A few Sundays ago the pastor at my hometown church preached on a very difficult story, which appeared in Judges 11:29-40. The story featured a man named Jephthah who fought the Ammonite people. Though he claimed to believe it was God’s will for him to be victorious over the Ammonite people, he still sought to bargain with God in order to win, saying, “If you will give the Ammonites into my hand, then whatever comes out from the doors of my house to meet me when I return in peace from the Ammonites shall be the Lord’s, and I will offer it up for a burnt offering” (Judges 11:30-31 ESV). Long story short, he was victorious, and, upon returning home, his one and only daughter was the first person to exit his household, and he sacrificed her to God.
Any average person reading that story in the Bible probably wouldn’t know what to do with it. How could anyone be comfortable with the idea of our loving God allowing this man to sacrifice his one and only daughter as a burnt offering? As soon as I finished reading the passage, I had no idea how our pastor was going to teach on it. But somehow, he had prepared an incredible sermon. He explained what the man had done wrong here and what this story showed us about God’s good character. My mind was blown. It amazed me that he could read the same story as me, and where I begin to somewhat doubt God’s good character, he was able to demonstrate how it actually demonstrates God’s goodness and kindness. (P.S. You should definitely go listen to that sermon. Here’s the link.)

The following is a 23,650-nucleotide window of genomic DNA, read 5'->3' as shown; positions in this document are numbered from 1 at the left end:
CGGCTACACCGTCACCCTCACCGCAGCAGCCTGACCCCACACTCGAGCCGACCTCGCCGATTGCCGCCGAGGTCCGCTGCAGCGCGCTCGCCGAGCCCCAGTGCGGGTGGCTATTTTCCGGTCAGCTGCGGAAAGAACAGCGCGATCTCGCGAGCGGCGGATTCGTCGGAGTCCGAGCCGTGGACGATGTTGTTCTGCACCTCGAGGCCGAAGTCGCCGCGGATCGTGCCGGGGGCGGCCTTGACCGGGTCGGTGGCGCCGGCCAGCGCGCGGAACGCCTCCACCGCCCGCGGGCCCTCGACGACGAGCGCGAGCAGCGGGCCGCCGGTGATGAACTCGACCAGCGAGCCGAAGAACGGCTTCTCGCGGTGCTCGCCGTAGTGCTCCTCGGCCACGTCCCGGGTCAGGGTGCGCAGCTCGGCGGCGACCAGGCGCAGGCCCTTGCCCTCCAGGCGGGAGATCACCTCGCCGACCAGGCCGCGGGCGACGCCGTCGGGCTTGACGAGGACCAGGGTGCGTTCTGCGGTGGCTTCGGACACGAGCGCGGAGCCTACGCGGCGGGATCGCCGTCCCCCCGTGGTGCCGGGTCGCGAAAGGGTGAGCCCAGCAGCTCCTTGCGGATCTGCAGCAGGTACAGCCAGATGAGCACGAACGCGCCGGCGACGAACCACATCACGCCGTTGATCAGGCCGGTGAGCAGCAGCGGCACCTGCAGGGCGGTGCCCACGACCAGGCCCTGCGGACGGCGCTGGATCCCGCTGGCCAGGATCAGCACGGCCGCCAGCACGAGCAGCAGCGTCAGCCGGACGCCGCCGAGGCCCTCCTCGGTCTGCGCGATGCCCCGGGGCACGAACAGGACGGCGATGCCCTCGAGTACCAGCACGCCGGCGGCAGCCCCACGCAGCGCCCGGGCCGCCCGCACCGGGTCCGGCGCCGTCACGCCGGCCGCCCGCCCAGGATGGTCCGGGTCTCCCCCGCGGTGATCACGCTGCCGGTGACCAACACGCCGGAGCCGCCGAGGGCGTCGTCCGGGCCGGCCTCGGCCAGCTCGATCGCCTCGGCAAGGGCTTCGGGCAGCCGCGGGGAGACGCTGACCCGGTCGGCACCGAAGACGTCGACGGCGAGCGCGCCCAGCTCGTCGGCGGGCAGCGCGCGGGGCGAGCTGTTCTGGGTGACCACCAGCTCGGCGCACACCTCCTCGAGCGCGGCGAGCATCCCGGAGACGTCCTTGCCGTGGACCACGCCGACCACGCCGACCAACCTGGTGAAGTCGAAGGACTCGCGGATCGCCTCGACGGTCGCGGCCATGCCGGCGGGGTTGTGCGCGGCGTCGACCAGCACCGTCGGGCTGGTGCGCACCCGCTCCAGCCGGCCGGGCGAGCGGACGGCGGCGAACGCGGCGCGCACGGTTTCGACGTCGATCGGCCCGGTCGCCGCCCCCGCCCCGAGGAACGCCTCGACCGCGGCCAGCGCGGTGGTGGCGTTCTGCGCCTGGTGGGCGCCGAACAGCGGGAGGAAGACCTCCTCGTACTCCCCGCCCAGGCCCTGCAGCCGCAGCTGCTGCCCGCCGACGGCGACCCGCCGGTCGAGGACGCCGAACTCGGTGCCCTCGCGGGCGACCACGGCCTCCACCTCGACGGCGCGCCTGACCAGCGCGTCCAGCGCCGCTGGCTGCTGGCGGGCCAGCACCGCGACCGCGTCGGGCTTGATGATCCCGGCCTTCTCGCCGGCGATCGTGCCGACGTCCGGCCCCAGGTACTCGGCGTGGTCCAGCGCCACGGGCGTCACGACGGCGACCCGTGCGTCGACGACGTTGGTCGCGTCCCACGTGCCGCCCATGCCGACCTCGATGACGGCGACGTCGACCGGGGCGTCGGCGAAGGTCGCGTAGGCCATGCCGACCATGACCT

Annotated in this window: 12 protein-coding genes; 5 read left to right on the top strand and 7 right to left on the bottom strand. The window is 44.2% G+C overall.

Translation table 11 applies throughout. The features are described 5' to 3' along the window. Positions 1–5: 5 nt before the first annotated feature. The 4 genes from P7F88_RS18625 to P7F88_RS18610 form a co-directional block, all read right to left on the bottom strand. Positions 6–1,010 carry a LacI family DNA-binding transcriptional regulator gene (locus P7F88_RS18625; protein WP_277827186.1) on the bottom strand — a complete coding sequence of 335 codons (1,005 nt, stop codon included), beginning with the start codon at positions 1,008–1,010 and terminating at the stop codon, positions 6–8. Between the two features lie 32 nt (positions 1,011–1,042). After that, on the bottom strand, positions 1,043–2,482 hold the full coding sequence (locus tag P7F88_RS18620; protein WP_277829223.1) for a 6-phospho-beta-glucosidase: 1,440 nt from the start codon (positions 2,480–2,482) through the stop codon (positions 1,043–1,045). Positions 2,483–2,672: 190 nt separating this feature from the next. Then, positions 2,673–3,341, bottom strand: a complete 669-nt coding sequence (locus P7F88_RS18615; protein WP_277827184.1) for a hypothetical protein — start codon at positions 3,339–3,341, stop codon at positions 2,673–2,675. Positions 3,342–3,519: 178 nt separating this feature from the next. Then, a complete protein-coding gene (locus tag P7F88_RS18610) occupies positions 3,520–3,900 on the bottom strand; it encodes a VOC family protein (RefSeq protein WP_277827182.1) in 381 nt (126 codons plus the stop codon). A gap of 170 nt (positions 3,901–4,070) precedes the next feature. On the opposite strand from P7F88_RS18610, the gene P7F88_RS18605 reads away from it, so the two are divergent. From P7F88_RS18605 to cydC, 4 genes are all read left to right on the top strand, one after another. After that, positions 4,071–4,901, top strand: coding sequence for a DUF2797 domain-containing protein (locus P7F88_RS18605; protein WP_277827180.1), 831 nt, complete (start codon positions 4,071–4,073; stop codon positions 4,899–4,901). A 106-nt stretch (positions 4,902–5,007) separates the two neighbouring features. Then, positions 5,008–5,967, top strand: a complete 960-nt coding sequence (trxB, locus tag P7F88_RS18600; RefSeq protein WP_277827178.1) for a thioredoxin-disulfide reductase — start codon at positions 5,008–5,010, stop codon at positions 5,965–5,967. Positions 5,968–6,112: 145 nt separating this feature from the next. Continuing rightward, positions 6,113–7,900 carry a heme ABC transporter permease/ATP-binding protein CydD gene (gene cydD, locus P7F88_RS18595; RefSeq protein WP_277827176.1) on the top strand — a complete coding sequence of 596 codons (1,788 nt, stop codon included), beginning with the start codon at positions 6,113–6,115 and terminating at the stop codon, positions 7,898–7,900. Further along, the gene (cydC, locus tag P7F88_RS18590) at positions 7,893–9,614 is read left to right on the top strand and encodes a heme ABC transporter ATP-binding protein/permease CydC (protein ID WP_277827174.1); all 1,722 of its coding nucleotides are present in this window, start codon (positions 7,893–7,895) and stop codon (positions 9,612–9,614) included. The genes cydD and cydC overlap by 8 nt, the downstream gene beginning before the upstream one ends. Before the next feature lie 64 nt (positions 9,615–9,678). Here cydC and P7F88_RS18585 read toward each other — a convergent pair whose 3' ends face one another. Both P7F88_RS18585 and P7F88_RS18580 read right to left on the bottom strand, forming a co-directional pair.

Rather than leaving church that day marveling at how much God loves us, I left feeling dejected. See, I’m studying Religion at school. I’m basically majoring in the Bible. I went to a Christian school for the majority of my life. I frequently read books about the Bible and theology and church history. Yet I still didn’t know how our pastor was going to make his way through that story. I doubted God’s goodness. I was annoyed with myself for never having even heard that story before, let alone read it and studied it myself. Honestly, I was kind of beating myself up about my lack of biblical knowledge, since I thought I should know more by this point. But worst of all, I focused on these negative emotions rather than reveling in knowing all that God had done to demonstrate his love for us (i.e. the Gospel).